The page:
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‘Music-loving’ rats: what the media is forgetting

‘Music-loving’ rats: what the media is forgetting

Mis à jour le 09 January 2023

In mid-November, several newspapers reported on a Japanese experiment showing that rats synchronise their head movements with a musical beat. But all of them have forgotten to talk about the suffering endured by the rats for this experiment: the devices screwed to their skulls, depriving them of water, brain surgery, and death.

Hr blog

Edit from 1 December 2022 at 6pm
Following our letter, Radio Classic’s Web Editing Manager has thanked us for our report and has added our perspective at the end of the article. We thank them profoundly for taking the suffering of these rats into account.

From the ‘quirky’ column of Radio Classique to the affirmation that “this experiment [can] seem cute and unimportanton a private blog, passing by an inserted image of a rat playing the saxophone in Futura-Sciences and la Dépêche and by the idea that “in addition to having a sense of rhythm, rats also have tastein the Huffington Post, you would have thought that the rats had fun listening to Mozart or Queen.

A gulf between press communications and reality

But, as quickly pointed out on Twitter by Sébastien Moro (Cervelle d’Oiseau), a populariser in ethology, reading the original study you are very quickly disillusioned.

Firstly, no article mentions that it involved 23 rats aged from nine to ten weeks, or that the declaration from the Japanese team had forgotten to specify the sex of these animals — an important specification, if only to avoid the methodological biases and problems with reproductive experiments.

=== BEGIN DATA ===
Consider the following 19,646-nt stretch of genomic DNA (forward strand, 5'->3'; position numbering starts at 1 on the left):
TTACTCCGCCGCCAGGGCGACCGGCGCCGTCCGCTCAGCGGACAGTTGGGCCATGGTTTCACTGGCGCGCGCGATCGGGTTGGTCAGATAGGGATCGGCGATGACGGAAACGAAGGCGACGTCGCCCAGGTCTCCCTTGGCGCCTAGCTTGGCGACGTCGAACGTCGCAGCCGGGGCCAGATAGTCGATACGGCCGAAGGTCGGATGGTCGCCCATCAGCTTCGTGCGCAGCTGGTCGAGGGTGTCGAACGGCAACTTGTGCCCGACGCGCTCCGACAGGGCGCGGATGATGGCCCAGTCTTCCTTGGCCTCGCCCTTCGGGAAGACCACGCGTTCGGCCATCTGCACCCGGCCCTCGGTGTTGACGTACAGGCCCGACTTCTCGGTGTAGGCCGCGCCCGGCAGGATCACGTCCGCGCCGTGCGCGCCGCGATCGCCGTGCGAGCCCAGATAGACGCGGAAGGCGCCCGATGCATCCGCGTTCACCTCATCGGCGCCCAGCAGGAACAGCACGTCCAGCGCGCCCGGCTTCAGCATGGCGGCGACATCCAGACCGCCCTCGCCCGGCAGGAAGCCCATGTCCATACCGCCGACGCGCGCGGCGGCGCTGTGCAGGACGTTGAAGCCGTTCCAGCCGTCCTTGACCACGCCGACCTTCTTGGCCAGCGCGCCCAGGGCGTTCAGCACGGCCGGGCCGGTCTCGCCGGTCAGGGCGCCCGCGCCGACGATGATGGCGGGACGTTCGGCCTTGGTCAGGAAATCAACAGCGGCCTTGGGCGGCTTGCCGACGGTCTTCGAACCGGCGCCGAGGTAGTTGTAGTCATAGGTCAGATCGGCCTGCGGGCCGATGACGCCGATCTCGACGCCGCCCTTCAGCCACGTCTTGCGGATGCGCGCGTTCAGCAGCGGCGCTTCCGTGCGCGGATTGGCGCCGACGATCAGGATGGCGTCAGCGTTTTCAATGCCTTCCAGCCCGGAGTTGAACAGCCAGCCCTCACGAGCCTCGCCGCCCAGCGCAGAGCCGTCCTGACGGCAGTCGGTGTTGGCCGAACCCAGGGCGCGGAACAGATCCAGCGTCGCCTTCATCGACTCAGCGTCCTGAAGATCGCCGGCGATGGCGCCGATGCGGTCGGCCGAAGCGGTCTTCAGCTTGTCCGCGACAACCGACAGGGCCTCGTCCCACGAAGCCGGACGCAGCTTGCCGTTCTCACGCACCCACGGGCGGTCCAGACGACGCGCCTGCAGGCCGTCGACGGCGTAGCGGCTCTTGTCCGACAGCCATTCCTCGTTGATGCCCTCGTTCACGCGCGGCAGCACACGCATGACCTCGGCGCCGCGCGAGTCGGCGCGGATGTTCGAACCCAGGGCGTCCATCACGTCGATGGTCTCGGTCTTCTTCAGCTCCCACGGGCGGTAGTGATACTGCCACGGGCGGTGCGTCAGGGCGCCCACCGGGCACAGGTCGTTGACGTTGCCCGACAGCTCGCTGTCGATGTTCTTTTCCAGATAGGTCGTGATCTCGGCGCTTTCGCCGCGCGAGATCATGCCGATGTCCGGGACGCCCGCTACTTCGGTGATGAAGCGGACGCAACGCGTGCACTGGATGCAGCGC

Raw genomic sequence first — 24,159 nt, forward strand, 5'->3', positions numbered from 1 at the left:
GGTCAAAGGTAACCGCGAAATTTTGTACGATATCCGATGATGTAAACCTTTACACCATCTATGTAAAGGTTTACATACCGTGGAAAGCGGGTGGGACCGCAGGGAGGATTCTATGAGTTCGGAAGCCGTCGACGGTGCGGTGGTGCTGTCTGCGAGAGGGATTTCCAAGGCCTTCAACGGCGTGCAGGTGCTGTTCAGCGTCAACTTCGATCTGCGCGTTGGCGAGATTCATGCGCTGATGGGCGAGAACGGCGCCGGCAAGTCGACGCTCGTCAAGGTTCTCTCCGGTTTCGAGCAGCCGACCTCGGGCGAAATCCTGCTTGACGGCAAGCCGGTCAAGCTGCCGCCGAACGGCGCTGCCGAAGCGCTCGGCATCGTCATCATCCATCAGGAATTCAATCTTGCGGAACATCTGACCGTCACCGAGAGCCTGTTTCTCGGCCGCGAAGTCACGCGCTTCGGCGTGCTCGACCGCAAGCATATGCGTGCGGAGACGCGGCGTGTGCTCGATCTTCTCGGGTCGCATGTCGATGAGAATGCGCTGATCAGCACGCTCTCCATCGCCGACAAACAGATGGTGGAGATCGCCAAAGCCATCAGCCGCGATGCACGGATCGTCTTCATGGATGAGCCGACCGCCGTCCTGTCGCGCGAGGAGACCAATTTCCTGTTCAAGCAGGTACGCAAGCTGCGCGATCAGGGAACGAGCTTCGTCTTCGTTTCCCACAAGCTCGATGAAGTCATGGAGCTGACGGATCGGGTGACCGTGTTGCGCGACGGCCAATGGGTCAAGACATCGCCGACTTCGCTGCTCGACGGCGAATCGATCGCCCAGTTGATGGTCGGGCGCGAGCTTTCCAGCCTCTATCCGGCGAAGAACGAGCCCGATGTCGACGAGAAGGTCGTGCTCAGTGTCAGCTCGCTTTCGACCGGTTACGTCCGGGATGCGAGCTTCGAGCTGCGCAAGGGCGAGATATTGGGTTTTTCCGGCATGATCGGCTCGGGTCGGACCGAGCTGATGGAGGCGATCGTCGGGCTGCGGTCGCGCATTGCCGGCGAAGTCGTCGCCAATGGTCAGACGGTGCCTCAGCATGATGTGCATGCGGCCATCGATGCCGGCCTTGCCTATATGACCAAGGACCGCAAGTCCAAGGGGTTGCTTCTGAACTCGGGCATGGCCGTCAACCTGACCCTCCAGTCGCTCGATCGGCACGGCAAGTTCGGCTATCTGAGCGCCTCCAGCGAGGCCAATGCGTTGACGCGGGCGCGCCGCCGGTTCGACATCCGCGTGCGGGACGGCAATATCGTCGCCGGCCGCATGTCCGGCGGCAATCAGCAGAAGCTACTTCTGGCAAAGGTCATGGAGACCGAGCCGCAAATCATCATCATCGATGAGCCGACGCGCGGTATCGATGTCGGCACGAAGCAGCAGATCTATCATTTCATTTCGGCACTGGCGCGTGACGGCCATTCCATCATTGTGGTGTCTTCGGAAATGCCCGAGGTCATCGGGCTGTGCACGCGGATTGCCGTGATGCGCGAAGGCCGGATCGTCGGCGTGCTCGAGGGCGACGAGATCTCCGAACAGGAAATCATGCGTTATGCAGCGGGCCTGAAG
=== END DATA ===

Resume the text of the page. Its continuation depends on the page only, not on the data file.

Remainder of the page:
No mention of suffering

The articles that talk about the accelerometer attached to the heads of ten rats do not explain the fact that the box made to keep the apparatus in place has been screwed to the skull of the rats after drilling holes in it, then reinforced with cement.

Furthermore, no article explains that the rats have been deprived of water in order to motivate them to stand on two legs to reach a bottle kept up high, so as to better observe their head movements. This “motivation” has been developed over several days during repeated sessions of thirty minutes, until they learn to stand up immediately upon entering the assessment box.

Too many experiments

Worse: even in the article from TrustMyScience, which talks a little more than the others about other hypotheses and the methodology of the study, we have not found any mention of the electrophysiological experiment that followed, during which thirteen remaining rats were subjected to brain surgery under anaesthetic to implant electrodes through the skull and damage one of their two eardrums, with the aim of analysing the activity of the auditory cortex.

And no one wants to remind you that all of the rats have been killed following the experiments.

An unacceptable situation nowadays

Clearly, having avoided all potentially controversial aspects of media coverage, the ethical discussion did not appear anywhere in the media. However, animal ethics specialists do exist (thinking in particular about the signatories of the recent Montreal Declaration).

In any event, it does not seem acceptable nowadays to qualify studies as “quirky” or “cute” when they involve making animals suffer and killing them to serve our own interests.

One Voice has written to the editorial staff of the media involved as well as the Agence France Presse (AFP: a French international news agency) to bring this situation to their attention and we are awaiting a response.

Translated from the French by Joely Justice

Nicolas Marty
Hr blog

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